Tensiometers (irrometers) the best way to time irrigations in hydroponics

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I have recently written blog posts about the measurements of water content in media in hydroponics. The first one was about the problems with resistive moisture sensors in hydroponics and the second one showed you a low-cost capacitive sensor that does the job adequately. However, while capacitive sensors are significantly better at measuring moisture compared to resistive sensors, they are not the only type of reliable sensor that we can use to measure water content in hydroponics. In this post, I want to talk about tensiometers and how they can be used to measure water potential in hydroponics and soil. We will go a bit into how tensiometers work and why they are the most reliable sensors for irrigation timing.

Overall layout of modern tensiometers

Both capacitive and resistive sensors try to measure the amount of water in the media by measuring how the electrical properties of the media change when different amounts of water are present within it. However, plants do not care so much about how these electrical properties change but they care most about the effort that is required to move water from the media into the plant’s root system. The tensiometer is a sensor that is designed to measure the difficulty of this process. The device is built using a ceramic cup that is filled with degassed distilled water that a pressure gauge is attached to. When water is not present outside the tensiometer, the water inside of it will face a pressure to go out – causing the pressure gauge in the tensiometer to sense a vacuum – as water is added to the media, this pressure is reduced.

The above is very similar to what plants actually experience. When the media is wet, the plant has an easier time taking water into its root system, when the media is dry, the plant needs to fight in order to keep water inside of its roots from flowing into the media. Since this process mimics what the plants actually care about, it accounts for a lot of variables that can directly affect this pressure, such as the osmotic pressure of the solution and the chemical composition of the media. While resistive sensors are harshly affected by these variables and capacitive sensors are to a large extent insensitive to them, tensiometers account for them in a way more similar to how plants do.

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Digital tensiometer from irrometer.com

Although tensiometers can be analogue – as shown in the first image in this post – there have been great strides in the creation of digital tensiometers that you can use to monitor your crops. The company Netafim (who did not sponsor this post and does not have any affiliation with me) provides digital tensiometers that send measurements to a central hub with data logging capabilities. Although they have been created mostly for soil, they can also be used in hydroponics to directly monitor the moisture content – or perhaps more accurately the “drying pressure” – of the media. You can also find tensiometers at irrometer.com (who did not sponsor this post and do not have any affiliation with me) where you can get both analogue and digital sensors that you can use within your custom setups, including Arduino builds. In a future post I will show you how to build such a monitoring setup. Please note that the Watermark sensor they sell is not a traditional tensiometer, it is a type of resistive sensor that also uses a ceramic membrane, a sort of “hybrid”.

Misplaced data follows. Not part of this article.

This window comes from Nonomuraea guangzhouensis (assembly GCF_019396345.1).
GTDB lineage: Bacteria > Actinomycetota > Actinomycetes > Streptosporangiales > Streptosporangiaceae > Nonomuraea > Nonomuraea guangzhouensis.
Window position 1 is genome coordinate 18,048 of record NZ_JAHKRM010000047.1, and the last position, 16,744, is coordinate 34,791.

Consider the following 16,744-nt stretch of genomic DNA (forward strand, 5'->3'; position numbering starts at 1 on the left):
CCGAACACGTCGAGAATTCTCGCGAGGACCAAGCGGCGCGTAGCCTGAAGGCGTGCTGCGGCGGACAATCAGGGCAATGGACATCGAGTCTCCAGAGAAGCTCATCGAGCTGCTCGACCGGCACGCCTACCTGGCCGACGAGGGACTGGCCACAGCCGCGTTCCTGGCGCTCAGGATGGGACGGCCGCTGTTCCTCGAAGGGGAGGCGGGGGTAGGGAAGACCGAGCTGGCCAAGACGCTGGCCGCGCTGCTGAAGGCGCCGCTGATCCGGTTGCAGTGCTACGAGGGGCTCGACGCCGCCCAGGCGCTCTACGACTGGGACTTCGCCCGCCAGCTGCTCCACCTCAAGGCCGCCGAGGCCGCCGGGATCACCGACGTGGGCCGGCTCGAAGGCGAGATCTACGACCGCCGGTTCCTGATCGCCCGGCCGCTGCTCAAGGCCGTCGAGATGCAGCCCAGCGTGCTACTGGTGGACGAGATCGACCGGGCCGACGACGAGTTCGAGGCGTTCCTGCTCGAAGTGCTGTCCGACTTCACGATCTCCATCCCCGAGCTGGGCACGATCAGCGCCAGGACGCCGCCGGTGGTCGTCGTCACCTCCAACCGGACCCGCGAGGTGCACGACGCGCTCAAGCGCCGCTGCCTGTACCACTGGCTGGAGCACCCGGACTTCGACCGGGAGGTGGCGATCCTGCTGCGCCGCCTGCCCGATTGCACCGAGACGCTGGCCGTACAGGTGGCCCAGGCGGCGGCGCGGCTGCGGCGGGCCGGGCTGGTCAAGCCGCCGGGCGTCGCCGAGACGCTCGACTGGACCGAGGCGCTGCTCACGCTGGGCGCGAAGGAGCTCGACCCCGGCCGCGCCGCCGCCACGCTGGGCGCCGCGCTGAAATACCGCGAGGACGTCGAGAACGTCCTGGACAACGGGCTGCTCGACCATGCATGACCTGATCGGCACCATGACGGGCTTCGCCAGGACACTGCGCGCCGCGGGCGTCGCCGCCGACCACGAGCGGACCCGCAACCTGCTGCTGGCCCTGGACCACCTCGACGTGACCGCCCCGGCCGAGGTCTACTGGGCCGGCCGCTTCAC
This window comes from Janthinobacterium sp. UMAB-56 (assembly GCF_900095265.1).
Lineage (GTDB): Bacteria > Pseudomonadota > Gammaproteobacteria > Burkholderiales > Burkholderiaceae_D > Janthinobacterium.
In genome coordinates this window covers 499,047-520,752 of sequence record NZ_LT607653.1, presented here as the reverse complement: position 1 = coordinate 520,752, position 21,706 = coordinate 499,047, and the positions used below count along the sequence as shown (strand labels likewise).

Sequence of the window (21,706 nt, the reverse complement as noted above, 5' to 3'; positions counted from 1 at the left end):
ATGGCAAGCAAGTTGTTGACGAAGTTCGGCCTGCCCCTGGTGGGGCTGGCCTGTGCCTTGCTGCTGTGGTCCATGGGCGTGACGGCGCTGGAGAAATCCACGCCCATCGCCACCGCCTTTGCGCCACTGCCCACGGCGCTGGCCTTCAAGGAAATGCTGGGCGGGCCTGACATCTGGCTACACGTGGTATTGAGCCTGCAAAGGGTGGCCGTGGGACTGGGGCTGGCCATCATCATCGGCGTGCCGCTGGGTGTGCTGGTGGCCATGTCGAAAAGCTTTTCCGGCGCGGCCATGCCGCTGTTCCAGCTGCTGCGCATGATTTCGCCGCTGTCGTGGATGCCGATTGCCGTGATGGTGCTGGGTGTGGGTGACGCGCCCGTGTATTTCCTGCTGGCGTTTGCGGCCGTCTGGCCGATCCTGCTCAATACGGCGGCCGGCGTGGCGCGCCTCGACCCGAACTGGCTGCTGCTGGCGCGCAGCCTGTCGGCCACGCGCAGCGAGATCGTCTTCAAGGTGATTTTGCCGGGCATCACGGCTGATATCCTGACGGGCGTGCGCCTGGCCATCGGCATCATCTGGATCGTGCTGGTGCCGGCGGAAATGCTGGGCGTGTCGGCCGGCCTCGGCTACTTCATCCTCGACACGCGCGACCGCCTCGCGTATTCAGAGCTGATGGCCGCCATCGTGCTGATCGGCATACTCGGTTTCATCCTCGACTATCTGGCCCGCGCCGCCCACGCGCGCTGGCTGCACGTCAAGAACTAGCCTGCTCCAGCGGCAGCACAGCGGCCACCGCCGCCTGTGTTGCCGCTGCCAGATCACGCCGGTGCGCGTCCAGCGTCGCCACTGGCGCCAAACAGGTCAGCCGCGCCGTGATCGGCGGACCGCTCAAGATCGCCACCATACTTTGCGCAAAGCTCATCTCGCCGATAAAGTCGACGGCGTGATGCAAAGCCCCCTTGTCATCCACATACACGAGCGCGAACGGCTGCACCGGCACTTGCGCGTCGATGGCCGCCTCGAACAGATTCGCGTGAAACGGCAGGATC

Note that tensiometers are not perfect sensors, they come with a substantial set of problems. The first is that they are going to be sensitive to salt buildup because of how water flows in and out of the tensiometers, if salt accumulates in the pores of the tensiometer’s ceramic cup, it will lose its ability to properly sense the water potential of the media. This can be especially problematic if significantly hard to dissolve salts accumulate within the irrometer’s structure. The second most common issue with them is their slow response, tensiometers by their very nature rely on reaching a steady state within a process that is significantly slow – water flow across a ceramic – so they will tend to respond slowly to changes in the water content of the media, as the process reaches this state.

All-in-all, if you want the absolutely best way to time irrigations of our media in hydroponics, then a tensiometer that is placed right at the root ball level of your plants will offer the best results for this, especially if you’re using significant volumes of media. Tensiometers/irrometers cannot be beat when it comes to timing the watering of plants in coco or peatmoss, while they can struggle with media that are smaller, like rockwool, due to the volume that the tensiometer itself has.

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2 Comments

  • Chris Regini
    January 27, 2022 @ 6:10 pm

    This sensor struck me immediately as my students and I are trying to simulate the way the Advanced Plant Habitat onboard with International Space Station measures the moisture content of its growing media. We have gotten a couple of the Watermark sensors and are currently trying to write code to get reliable readings. Did your circuits require the external ADC MUX? We will be reading at least two sensors at a time and averaging the readings before beginning irrigation. Cheers!

    • admin
      January 28, 2022 @ 9:21 am

      Thanks for writing Chris! Note that the watermark sensors are not proper irrometers, but electric resistance sensors based on the conductivity of a gypsum matrix. I have never use these because they are not adequate, in my experience, for hydroponics or soilless media, since the reading get significantly affected by fertilizer in solution. Let me know what your experience is with these sensors!

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